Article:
How can nurses become better needlestick injury advocates?

April 21, 2015

Research has suggested that having positive role models in the workplace can have a real impact on the practices that students and less-experienced healthcare workers carry out. 

A study published in the American Journal of Infection Control found that 100 per cent of student nurses surveyed witnessed lapses in infection prevention and control (IPC) practices during their clinical placements.

This is directly linked to sharps safety and reducing needlestick injuries among staff members in hospitals but also indicates that some may be picking up bad habits or that training is lacking for qualified professionals, which is concerning for all areas of medicine.

Training around IPC is one of the core areas of nursing studies, but there is still little known about the experience of nurses once they enter the clinical setting and how the practices of others, especially more senior members of staff, affect them.

An anonymous online study from Cardiff University and City University London sought to find out how nursing students in the UK are exposed to lapses in IPC during their time in clinical settings. 

The 19-question survey was completed by 488 students and every participant reported seeing at least one instance of non-compliance. The most commonly observed failures concerned hand hygiene, and more than 75 per cent saw healthcare workers fail to clean hands between patients. Some 60 per cent saw staff wearing nail polish or nail extensions.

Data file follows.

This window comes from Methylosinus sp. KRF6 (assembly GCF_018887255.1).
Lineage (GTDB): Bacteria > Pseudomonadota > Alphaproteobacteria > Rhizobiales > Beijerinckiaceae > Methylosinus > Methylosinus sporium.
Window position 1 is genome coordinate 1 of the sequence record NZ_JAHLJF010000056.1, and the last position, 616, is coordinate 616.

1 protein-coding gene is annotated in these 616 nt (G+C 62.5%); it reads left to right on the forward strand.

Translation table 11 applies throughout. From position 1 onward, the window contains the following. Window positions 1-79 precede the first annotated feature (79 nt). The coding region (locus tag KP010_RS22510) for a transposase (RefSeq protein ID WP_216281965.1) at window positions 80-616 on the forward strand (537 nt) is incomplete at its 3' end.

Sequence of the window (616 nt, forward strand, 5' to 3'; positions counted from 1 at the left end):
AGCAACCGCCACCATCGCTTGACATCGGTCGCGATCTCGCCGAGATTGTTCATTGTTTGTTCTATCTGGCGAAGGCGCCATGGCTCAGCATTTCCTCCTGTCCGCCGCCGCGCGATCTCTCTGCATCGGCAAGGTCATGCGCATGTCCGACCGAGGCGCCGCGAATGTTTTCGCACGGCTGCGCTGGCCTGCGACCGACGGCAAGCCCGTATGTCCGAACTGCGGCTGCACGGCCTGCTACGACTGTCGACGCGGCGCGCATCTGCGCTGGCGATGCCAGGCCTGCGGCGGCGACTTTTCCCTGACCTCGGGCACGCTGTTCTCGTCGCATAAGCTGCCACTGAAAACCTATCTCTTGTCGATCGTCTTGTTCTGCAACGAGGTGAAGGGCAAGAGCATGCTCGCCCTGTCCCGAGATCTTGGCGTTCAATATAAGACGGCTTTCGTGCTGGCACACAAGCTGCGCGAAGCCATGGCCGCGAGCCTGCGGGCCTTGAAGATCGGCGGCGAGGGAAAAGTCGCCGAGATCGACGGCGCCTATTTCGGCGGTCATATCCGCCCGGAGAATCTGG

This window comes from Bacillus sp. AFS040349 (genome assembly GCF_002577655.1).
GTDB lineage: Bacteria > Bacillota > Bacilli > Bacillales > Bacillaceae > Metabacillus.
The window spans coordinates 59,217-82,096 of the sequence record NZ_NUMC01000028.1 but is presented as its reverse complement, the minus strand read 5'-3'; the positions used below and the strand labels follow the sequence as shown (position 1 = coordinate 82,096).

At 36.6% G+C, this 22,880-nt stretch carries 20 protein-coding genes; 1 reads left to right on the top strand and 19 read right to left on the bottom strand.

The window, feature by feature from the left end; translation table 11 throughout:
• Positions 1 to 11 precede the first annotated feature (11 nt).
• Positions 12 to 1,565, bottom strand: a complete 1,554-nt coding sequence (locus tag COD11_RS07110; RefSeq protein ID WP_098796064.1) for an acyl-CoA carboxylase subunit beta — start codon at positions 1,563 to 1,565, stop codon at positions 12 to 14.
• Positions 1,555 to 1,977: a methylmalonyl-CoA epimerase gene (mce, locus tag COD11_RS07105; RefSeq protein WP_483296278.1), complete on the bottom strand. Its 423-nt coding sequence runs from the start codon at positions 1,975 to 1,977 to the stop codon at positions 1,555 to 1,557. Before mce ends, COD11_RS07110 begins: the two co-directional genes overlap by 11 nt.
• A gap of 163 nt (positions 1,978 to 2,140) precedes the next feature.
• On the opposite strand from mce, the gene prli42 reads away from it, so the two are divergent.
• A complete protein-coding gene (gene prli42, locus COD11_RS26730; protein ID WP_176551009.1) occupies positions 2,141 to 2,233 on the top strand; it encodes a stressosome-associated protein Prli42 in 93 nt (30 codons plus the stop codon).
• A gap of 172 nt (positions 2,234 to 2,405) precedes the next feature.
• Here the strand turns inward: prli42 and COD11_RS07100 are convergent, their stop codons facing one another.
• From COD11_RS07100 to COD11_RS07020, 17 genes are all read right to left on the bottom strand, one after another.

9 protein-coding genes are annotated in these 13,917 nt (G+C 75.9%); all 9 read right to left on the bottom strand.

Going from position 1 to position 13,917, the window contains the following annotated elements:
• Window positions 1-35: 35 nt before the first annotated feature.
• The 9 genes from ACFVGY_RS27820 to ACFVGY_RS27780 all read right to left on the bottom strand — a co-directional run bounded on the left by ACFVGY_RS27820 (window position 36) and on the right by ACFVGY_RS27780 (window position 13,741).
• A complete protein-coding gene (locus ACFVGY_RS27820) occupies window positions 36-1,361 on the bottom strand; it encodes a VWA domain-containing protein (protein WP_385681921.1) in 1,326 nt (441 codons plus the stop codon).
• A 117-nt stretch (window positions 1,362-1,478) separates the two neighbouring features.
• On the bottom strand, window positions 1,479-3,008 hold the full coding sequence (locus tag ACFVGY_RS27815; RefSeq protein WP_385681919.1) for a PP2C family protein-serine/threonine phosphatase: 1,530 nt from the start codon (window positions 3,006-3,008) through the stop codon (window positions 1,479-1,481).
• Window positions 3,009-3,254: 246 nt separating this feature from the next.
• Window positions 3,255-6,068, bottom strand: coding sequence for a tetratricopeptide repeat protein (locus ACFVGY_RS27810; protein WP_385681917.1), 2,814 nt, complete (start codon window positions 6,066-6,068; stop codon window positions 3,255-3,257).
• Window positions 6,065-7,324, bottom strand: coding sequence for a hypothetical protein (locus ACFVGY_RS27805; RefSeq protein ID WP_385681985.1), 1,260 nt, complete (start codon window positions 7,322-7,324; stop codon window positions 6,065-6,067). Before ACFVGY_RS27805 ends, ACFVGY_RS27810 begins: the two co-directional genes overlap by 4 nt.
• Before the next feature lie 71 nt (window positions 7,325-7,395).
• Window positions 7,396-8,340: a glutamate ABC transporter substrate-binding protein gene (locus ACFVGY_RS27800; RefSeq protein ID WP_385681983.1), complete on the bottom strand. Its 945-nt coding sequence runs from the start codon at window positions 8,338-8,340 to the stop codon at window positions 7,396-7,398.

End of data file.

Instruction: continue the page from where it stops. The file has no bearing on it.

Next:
More than half of survey respondents saw staff failing to adhere to isolation precautions, inadequate cleaning of the patient environment, not changing personal protective clothing between patients, or poor handling of sharp instruments.

However, physicians were the most commonly complained about in terms of their IPC compliance, especially with the disposal and handling of medical sharps and failure to use sterile techniques during insertion of medical devices. 

“Overall, the findings support the conclusions of earlier researchers who explored experiences of IPC in the clinical setting,” state the authors. “Qualified staff provided poor role models for student nurses. The findings of this study indicate the need for better role models for student nurses.”

The study suggests that qualified professionals have a lot of responsibility when it comes to influencing the practices of less-experienced students. Nurses could be ideally placed to address this issue as they are some of the staff most likely to use sharps and medical instruments.

For hospitals, this means that encouraging nurses to become advocates for sharps safety could be an efficient way of ensuring that newly qualified professionals are adhering to the best practices, and reducing their risk of suffering a needlestick injury. 

But how can you encourage this advocacy among your nursing professionals?

- Regular training that is aimed towards their role helps them to see the benefits of sharps safety for themselves as well as for patient care. 
- Conduct risk assessments so information is clearly accessible for any staff members.
- Encourage more experienced professionals to feel responsible for students who have recently joined. This can be achieved through reward schemes or buddy schemes.

Related Clinician and Patient Safety: